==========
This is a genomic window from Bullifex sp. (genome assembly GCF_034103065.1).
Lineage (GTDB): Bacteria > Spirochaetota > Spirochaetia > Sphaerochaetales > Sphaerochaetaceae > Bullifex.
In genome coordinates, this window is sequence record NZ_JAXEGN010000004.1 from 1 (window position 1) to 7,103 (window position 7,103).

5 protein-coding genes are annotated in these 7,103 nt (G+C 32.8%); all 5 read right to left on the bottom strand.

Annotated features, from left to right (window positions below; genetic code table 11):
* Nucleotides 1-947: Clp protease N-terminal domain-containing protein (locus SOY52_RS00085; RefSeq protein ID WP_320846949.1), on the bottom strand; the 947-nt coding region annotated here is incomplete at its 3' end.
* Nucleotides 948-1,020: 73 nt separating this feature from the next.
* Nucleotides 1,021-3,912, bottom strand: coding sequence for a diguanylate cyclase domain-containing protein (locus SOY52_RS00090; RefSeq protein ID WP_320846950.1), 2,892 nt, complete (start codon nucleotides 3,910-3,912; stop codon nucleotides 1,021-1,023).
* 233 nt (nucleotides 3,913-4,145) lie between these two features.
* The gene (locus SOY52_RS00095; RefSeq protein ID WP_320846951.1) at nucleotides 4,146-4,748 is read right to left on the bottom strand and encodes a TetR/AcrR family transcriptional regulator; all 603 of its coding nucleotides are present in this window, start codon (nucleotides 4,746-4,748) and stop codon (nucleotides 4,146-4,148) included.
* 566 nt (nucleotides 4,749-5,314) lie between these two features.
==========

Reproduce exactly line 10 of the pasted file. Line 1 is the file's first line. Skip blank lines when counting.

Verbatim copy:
* The gene (locus SOY52_RS00095; RefSeq protein ID WP_320846951.1) at nucleotides 4,146-4,748 is read right to left on the bottom strand and encodes a TetR/AcrR family transcriptional regulator; all 603 of its coding nucleotides are present in this window, start codon (nucleotides 4,746-4,748) and stop codon (nucleotides 4,146-4,148) included.